Dogs use their senses of smell and taste to process external stimuli, so giving him or her chew toys often eliminate ruined furniture and torn clothing. Sometimes it is hard to determine when toys need to be replaced, but the most common signs are damaged toy pieces and bad odors. The most common odors associated with a dog’s chew toys include toys made of rubber (which has a very strong odor when brand new), food-flavored, leather, mylar, and some synthetic materials. Depending on the breed, age, and personality, a perfect chew toy is often a difficult find.
Once Fido or Alfred finds a favorite toy, the consequences are not sweet sometimes. Over a period of time, chew toys may develop a sour or rotten smell which is hard to remove with a simple cleaning. The smell itself may not be the fault of the toy, but due to the presence of a condition in the dog such as:
- Periodontal Disease – Dental sticks for dogs are only a temporary solution to bad breath if periodontal disease is present. Tooth plaque buildup causes gingivitis, which leads to periodontal disease. A visit to the vet is in order if a dog has tartar buildup on his teeth and gums.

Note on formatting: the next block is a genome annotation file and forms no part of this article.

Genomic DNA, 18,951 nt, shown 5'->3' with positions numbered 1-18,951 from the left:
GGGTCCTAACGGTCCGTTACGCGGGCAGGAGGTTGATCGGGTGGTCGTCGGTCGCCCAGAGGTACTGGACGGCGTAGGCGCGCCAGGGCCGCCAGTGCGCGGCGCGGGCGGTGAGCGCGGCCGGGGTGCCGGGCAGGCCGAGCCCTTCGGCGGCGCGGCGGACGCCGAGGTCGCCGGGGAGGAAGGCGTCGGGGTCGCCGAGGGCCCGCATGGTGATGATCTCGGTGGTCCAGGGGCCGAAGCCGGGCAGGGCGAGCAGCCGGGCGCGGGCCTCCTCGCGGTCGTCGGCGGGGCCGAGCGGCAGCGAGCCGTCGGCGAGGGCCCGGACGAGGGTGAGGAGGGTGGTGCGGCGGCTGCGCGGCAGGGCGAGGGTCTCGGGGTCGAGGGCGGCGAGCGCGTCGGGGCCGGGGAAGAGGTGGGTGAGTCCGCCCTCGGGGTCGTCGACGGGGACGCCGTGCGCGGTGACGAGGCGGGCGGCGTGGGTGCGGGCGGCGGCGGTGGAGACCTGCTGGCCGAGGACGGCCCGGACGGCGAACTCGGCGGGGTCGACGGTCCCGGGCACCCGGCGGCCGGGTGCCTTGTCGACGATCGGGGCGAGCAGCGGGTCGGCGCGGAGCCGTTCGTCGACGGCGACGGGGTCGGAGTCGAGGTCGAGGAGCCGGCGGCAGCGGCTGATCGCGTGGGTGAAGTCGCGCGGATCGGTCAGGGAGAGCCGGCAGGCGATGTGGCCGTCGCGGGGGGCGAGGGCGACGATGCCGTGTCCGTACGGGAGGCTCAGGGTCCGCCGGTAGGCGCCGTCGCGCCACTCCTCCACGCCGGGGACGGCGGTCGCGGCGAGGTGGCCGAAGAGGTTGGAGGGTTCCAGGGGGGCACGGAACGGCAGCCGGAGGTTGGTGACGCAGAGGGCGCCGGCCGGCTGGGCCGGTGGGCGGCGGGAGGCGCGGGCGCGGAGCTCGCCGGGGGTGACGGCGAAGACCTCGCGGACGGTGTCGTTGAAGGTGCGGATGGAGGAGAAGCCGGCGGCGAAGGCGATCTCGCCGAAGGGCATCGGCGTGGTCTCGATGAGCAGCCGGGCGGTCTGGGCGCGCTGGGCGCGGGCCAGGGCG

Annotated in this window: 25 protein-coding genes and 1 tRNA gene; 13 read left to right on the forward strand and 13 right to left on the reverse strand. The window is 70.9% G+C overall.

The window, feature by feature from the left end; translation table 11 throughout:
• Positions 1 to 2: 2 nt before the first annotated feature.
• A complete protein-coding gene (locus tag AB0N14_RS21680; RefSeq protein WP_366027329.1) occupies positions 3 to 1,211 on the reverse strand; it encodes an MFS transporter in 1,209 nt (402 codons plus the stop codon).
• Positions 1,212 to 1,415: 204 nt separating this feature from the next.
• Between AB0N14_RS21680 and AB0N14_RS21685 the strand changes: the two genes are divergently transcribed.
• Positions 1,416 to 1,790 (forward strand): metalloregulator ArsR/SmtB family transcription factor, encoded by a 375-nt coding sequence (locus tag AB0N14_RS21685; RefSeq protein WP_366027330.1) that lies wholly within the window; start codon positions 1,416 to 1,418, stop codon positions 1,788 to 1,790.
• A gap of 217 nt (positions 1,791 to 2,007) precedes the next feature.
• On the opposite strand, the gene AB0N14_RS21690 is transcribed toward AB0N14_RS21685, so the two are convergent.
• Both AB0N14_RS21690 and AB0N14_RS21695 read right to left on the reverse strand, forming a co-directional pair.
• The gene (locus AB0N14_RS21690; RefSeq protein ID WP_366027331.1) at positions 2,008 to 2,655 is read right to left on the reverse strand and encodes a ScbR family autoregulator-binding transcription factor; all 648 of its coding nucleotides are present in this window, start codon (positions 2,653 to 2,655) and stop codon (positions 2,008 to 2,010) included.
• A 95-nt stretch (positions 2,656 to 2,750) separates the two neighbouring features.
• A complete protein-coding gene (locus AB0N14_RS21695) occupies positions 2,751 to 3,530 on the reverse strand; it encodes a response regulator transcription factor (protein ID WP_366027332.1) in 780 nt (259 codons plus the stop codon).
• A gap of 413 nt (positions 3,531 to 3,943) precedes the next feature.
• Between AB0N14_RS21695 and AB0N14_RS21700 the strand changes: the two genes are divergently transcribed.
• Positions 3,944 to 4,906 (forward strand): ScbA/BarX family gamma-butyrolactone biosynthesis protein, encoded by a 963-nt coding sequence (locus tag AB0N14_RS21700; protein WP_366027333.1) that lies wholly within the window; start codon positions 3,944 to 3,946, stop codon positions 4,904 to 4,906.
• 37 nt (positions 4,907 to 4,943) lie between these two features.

- Intestinal Worms or Infection – If a dog has worms or an infection, his or her energy levels and appetite are both going to be too low for engaging in play activities. A sudden lack of attention to chew toys may be an indicator of a serious health problem.
- Injury and Obstruction – Cuts, abrasions, abscesses, and foreign objects lodged in the mouth may create infections, causing intense itching and discharge. If that is the case, most dogs may then chew harder on their toys to relieve the pain, leaving residue on them.
After addressing the dog’s health issues (if there are any), check the chew toys for excessive rips and tears, exposing the inner material. The chemicals used in the material will cause problems, so using more natural and organic chew toy products like rawhide, antler, and wood last longer and are less damaging to mouth and digestive organs.